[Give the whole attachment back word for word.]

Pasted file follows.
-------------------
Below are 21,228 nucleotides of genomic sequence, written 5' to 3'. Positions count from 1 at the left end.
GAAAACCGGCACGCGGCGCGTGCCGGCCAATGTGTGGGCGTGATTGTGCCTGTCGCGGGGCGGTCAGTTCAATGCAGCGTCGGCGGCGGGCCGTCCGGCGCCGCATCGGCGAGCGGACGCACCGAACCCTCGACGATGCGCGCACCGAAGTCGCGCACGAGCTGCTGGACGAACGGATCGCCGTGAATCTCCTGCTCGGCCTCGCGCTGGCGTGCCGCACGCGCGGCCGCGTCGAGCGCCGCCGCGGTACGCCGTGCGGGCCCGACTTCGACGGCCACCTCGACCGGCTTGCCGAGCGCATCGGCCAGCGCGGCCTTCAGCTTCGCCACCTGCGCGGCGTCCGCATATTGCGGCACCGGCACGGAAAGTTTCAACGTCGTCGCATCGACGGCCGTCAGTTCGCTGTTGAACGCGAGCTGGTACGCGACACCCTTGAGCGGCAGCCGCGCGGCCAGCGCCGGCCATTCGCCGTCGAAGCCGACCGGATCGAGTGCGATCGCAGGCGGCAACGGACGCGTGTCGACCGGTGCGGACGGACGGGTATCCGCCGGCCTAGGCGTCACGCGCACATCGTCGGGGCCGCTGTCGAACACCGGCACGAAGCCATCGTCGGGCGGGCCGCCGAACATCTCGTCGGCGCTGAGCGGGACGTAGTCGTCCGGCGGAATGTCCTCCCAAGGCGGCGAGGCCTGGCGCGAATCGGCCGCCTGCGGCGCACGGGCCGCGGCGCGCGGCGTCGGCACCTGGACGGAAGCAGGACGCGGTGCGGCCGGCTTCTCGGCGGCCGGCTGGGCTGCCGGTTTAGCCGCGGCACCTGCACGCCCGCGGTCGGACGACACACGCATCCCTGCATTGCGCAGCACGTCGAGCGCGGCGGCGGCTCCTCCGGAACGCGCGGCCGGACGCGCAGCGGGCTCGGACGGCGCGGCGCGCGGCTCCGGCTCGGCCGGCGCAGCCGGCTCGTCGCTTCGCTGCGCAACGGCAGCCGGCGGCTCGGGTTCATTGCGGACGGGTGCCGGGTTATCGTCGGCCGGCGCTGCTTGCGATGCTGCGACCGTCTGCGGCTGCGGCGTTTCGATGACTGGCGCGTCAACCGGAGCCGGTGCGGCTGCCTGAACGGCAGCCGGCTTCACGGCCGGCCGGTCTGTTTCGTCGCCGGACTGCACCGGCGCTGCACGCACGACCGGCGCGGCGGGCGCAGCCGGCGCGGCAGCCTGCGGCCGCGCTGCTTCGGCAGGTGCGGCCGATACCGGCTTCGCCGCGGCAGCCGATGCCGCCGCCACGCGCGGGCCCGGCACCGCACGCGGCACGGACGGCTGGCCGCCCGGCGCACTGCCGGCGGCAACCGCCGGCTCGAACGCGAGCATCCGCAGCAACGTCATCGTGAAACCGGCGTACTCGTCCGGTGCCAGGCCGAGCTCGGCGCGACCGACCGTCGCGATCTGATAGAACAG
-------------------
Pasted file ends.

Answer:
Below are 21,228 nucleotides of genomic sequence, written 5' to 3'. Positions count from 1 at the left end.
GAAAACCGGCACGCGGCGCGTGCCGGCCAATGTGTGGGCGTGATTGTGCCTGTCGCGGGGCGGTCAGTTCAATGCAGCGTCGGCGGCGGGCCGTCCGGCGCCGCATCGGCGAGCGGACGCACCGAACCCTCGACGATGCGCGCACCGAAGTCGCGCACGAGCTGCTGGACGAACGGATCGCCGTGAATCTCCTGCTCGGCCTCGCGCTGGCGTGCCGCACGCGCGGCCGCGTCGAGCGCCGCCGCGGTACGCCGTGCGGGCCCGACTTCGACGGCCACCTCGACCGGCTTGCCGAGCGCATCGGCCAGCGCGGCCTTCAGCTTCGCCACCTGCGCGGCGTCCGCATATTGCGGCACCGGCACGGAAAGTTTCAACGTCGTCGCATCGACGGCCGTCAGTTCGCTGTTGAACGCGAGCTGGTACGCGACACCCTTGAGCGGCAGCCGCGCGGCCAGCGCCGGCCATTCGCCGTCGAAGCCGACCGGATCGAGTGCGATCGCAGGCGGCAACGGACGCGTGTCGACCGGTGCGGACGGACGGGTATCCGCCGGCCTAGGCGTCACGCGCACATCGTCGGGGCCGCTGTCGAACACCGGCACGAAGCCATCGTCGGGCGGGCCGCCGAACATCTCGTCGGCGCTGAGCGGGACGTAGTCGTCCGGCGGAATGTCCTCCCAAGGCGGCGAGGCCTGGCGCGAATCGGCCGCCTGCGGCGCACGGGCCGCGGCGCGCGGCGTCGGCACCTGGACGGAAGCAGGACGCGGTGCGGCCGGCTTCTCGGCGGCCGGCTGGGCTGCCGGTTTAGCCGCGGCACCTGCACGCCCGCGGTCGGACGACACACGCATCCCTGCATTGCGCAGCACGTCGAGCGCGGCGGCGGCTCCTCCGGAACGCGCGGCCGGACGCGCAGCGGGCTCGGACGGCGCGGCGCGCGGCTCCGGCTCGGCCGGCGCAGCCGGCTCGTCGCTTCGCTGCGCAACGGCAGCCGGCGGCTCGGGTTCATTGCGGACGGGTGCCGGGTTATCGTCGGCCGGCGCTGCTTGCGATGCTGCGACCGTCTGCGGCTGCGGCGTTTCGATGACTGGCGCGTCAACCGGAGCCGGTGCGGCTGCCTGAACGGCAGCCGGCTTCACGGCCGGCCGGTCTGTTTCGTCGCCGGACTGCACCGGCGCTGCACGCACGACCGGCGCGGCGGGCGCAGCCGGCGCGGCAGCCTGCGGCCGCGCTGCTTCGGCAGGTGCGGCCGATACCGGCTTCGCCGCGGCAGCCGATGCCGCCGCCACGCGCGGGCCCGGCACCGCACGCGGCACGGACGGCTGGCCGCCCGGCGCACTGCCGGCGGCAACCGCCGGCTCGAACGCGAGCATCCGCAGCAACGTCATCGTGAAACCGGCGTACTCGTCCGGTGCCAGGCCGAGCTCGGCGCGACCGACCGTCGCGATCTGATAGAACAG